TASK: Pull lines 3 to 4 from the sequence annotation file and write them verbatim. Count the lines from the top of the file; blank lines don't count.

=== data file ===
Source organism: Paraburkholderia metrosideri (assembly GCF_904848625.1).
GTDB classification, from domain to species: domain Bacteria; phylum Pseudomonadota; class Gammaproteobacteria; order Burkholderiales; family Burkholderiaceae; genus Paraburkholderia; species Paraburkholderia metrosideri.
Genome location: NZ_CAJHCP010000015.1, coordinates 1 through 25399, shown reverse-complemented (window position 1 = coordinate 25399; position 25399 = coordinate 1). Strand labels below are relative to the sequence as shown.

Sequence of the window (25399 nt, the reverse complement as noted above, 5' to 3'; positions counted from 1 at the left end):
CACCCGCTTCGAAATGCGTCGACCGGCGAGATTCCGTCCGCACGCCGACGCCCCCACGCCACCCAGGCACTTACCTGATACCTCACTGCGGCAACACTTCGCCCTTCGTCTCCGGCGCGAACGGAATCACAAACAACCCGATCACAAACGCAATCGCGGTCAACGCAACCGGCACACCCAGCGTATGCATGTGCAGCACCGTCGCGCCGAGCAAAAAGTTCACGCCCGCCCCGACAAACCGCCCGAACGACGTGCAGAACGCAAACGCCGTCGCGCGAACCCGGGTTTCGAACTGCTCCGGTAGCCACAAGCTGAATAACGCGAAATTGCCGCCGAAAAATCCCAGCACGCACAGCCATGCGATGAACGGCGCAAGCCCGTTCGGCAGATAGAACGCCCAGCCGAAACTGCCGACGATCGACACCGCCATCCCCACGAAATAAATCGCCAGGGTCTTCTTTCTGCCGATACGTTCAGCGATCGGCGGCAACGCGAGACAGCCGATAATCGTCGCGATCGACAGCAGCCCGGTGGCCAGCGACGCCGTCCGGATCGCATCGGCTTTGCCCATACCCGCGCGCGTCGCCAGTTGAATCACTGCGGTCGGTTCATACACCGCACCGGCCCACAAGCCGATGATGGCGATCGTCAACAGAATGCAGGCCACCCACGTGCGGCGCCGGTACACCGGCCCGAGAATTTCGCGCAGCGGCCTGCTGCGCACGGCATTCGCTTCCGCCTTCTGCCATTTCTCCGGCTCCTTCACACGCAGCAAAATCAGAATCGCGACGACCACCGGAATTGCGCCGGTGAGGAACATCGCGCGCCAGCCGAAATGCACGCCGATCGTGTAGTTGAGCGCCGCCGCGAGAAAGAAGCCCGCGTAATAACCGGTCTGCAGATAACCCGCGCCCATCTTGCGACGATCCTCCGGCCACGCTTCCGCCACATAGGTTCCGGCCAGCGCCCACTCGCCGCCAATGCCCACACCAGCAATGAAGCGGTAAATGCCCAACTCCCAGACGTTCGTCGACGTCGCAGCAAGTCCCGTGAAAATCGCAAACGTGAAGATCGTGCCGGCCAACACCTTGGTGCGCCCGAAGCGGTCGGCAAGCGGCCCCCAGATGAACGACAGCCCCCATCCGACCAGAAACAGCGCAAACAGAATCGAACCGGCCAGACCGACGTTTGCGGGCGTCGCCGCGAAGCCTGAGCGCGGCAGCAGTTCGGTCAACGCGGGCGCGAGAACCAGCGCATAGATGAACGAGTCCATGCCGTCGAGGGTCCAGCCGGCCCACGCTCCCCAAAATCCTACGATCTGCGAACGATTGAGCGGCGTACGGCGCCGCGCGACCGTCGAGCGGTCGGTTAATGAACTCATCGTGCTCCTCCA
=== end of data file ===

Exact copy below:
Genome location: NZ_CAJHCP010000015.1, coordinates 1 through 25399, shown reverse-complemented (window position 1 = coordinate 25399; position 25399 = coordinate 1). Strand labels below are relative to the sequence as shown.

Sequence of the window (25399 nt, the reverse complement as noted above, 5' to 3'; positions counted from 1 at the left end):